HTC Bringing Android Phone To China
China Mobile's Android-based handsets will be dubbed "OPhones" and will directly compete with Apple's iPhone.
(click for larger image)
The smartphone company, which made its name designing Windows Mobile devices like the HTC Touch, has the only commercially available Android handset on the market with the T-Mobile G1. It won't hold that distinction much longer, though, as companies like Samsung, Sony Ericsson, and Motorola are expected to have smartphones available this year using the Linux-based operating system.
More Personal Tech Insights
- Guide to Social IT Basics
- Government Analytics: Set Goals, Drive Accountability and Improve Outcomes
- Strategy: Smartphone Smackdown: Galaxy Note II vs. Lumia 920 vs. iPhone 5
- Research: 2012 Consumerization of IT Survey
HTC will bring its Magic smartphone to China Mobile with some modifications to its user interface, HTC CEO Peter Chou told The Wall Street Journal. China Mobile's Android-based handsets will be dubbed "OPhones" and will directly compete with Apple's iPhone, which is expected to be offered by China Unicom by the end of the year.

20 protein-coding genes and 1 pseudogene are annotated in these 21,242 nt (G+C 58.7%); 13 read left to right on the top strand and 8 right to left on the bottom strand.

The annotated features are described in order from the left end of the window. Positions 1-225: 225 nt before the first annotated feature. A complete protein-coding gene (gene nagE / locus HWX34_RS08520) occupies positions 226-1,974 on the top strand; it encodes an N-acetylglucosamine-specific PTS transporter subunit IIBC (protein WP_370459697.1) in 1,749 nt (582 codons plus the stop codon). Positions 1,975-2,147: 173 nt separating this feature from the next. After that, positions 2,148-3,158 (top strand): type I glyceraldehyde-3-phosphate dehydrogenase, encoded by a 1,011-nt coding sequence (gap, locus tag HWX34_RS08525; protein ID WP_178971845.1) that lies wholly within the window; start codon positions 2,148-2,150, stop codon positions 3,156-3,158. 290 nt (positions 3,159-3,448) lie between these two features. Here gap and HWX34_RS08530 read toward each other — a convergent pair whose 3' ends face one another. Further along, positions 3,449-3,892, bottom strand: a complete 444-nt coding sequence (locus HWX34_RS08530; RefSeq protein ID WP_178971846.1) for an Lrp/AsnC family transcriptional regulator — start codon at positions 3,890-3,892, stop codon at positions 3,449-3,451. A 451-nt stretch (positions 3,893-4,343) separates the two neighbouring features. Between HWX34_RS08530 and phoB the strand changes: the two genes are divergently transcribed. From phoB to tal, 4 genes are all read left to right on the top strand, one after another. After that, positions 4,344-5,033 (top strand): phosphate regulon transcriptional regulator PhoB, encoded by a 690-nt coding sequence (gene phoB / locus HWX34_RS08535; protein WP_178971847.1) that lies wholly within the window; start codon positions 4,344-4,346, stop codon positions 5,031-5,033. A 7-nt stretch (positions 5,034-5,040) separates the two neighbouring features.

The Magic shares many of the characteristics of the G1, but it ditches the full QWERTY keyboard for a stronger emphasis on touch. The handset will likely run Android 1.5 with some modifications that are unique to China Mobile. The handset also has the specifications one expects from a high-end smartphone, including Wi-Fi, 3G, GPS, Bluetooth, and multimedia functionality.
The move is another sign of the increasing importance of China in the mobile industry because of its number of potential customers. For example, China Mobile is already the world's largest mobile operator with more than 500 million subscribers, and there's still plenty of room for growth in the country. The majority of Chinese customers use entry-level devices that are only capable of making calls and sending texts, but these subscribers are quickly upgrading to sophisticated handsets that can access the mobile Web, send e-mail on the go, and play multimedia files.
Today's mobile devices can give businesses powerful and productive services, but IT departments need to be able to lock down the data on the move. InformationWeek examined mobile security in an independent report, and it can be downloaded here (registration required).